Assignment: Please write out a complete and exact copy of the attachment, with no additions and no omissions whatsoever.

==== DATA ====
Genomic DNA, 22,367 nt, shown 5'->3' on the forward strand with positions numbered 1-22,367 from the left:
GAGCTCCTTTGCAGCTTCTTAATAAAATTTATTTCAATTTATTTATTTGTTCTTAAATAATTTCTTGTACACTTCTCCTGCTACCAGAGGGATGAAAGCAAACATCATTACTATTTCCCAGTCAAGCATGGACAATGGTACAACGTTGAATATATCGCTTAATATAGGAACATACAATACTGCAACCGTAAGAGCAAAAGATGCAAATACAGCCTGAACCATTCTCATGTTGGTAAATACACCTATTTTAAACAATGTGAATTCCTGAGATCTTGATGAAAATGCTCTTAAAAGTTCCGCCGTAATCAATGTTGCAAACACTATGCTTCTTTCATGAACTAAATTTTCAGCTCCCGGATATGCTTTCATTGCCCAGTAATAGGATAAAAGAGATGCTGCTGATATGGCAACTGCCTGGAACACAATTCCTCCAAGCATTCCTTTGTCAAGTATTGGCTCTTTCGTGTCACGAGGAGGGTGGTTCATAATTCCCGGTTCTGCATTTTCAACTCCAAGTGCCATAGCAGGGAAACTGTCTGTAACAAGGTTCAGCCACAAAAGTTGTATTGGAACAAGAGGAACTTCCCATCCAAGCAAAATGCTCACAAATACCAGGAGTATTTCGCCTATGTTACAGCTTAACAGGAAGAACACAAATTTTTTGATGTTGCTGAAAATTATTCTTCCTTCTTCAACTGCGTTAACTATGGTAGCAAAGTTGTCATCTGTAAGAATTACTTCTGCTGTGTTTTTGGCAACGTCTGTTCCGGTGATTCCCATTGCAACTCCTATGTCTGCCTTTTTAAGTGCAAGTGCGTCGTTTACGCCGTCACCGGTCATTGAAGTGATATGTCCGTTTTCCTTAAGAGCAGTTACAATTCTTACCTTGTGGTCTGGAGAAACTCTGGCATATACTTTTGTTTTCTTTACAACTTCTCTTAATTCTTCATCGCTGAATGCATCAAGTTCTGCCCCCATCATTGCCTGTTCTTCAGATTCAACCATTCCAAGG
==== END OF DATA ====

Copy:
Genomic DNA, 22,367 nt, shown 5'->3' on the forward strand with positions numbered 1-22,367 from the left:
GAGCTCCTTTGCAGCTTCTTAATAAAATTTATTTCAATTTATTTATTTGTTCTTAAATAATTTCTTGTACACTTCTCCTGCTACCAGAGGGATGAAAGCAAACATCATTACTATTTCCCAGTCAAGCATGGACAATGGTACAACGTTGAATATATCGCTTAATATAGGAACATACAATACTGCAACCGTAAGAGCAAAAGATGCAAATACAGCCTGAACCATTCTCATGTTGGTAAATACACCTATTTTAAACAATGTGAATTCCTGAGATCTTGATGAAAATGCTCTTAAAAGTTCCGCCGTAATCAATGTTGCAAACACTATGCTTCTTTCATGAACTAAATTTTCAGCTCCCGGATATGCTTTCATTGCCCAGTAATAGGATAAAAGAGATGCTGCTGATATGGCAACTGCCTGGAACACAATTCCTCCAAGCATTCCTTTGTCAAGTATTGGCTCTTTCGTGTCACGAGGAGGGTGGTTCATAATTCCCGGTTCTGCATTTTCAACTCCAAGTGCCATAGCAGGGAAACTGTCTGTAACAAGGTTCAGCCACAAAAGTTGTATTGGAACAAGAGGAACTTCCCATCCAAGCAAAATGCTCACAAATACCAGGAGTATTTCGCCTATGTTACAGCTTAACAGGAAGAACACAAATTTTTTGATGTTGCTGAAAATTATTCTTCCTTCTTCAACTGCGTTAACTATGGTAGCAAAGTTGTCATCTGTAAGAATTACTTCTGCTGTGTTTTTGGCAACGTCTGTTCCGGTGATTCCCATTGCAACTCCTATGTCTGCCTTTTTAAGTGCAAGTGCGTCGTTTACGCCGTCACCGGTCATTGAAGTGATATGTCCGTTTTCCTTAAGAGCAGTTACAATTCTTACCTTGTGGTCTGGAGAAACTCTGGCATATACTTTTGTTTTCTTTACAACTTCTCTTAATTCTTCATCGCTGAATGCATCAAGTTCTGCCCCCATCATTGCCTGTTCTTCAGATTCAACCATTCCAAGG